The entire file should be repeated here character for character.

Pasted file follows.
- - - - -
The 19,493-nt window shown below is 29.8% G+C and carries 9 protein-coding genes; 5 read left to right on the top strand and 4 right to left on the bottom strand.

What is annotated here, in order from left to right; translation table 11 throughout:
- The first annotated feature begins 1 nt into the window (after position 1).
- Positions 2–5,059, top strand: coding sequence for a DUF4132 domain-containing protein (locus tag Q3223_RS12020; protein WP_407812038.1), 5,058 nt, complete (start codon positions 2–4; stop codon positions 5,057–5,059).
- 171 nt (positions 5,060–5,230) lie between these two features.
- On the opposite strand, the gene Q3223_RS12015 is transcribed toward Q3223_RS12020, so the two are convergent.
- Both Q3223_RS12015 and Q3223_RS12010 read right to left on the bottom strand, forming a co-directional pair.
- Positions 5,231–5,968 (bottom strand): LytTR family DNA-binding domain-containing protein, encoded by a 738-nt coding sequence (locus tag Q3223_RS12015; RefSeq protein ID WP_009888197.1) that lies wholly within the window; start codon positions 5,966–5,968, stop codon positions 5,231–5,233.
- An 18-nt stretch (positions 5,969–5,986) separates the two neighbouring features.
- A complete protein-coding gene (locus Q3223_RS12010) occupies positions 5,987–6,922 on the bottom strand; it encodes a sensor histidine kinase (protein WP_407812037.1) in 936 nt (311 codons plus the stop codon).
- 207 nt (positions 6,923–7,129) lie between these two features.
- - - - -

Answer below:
The 19,493-nt window shown below is 29.8% G+C and carries 9 protein-coding genes; 5 read left to right on the top strand and 4 right to left on the bottom strand.

What is annotated here, in order from left to right; translation table 11 throughout:
- The first annotated feature begins 1 nt into the window (after position 1).
- Positions 2–5,059, top strand: coding sequence for a DUF4132 domain-containing protein (locus tag Q3223_RS12020; protein WP_407812038.1), 5,058 nt, complete (start codon positions 2–4; stop codon positions 5,057–5,059).
- 171 nt (positions 5,060–5,230) lie between these two features.
- On the opposite strand, the gene Q3223_RS12015 is transcribed toward Q3223_RS12020, so the two are convergent.
- Both Q3223_RS12015 and Q3223_RS12010 read right to left on the bottom strand, forming a co-directional pair.
- Positions 5,231–5,968 (bottom strand): LytTR family DNA-binding domain-containing protein, encoded by a 738-nt coding sequence (locus tag Q3223_RS12015; RefSeq protein ID WP_009888197.1) that lies wholly within the window; start codon positions 5,966–5,968, stop codon positions 5,231–5,233.
- An 18-nt stretch (positions 5,969–5,986) separates the two neighbouring features.
- A complete protein-coding gene (locus Q3223_RS12010) occupies positions 5,987–6,922 on the bottom strand; it encodes a sensor histidine kinase (protein WP_407812037.1) in 936 nt (311 codons plus the stop codon).
- 207 nt (positions 6,923–7,129) lie between these two features.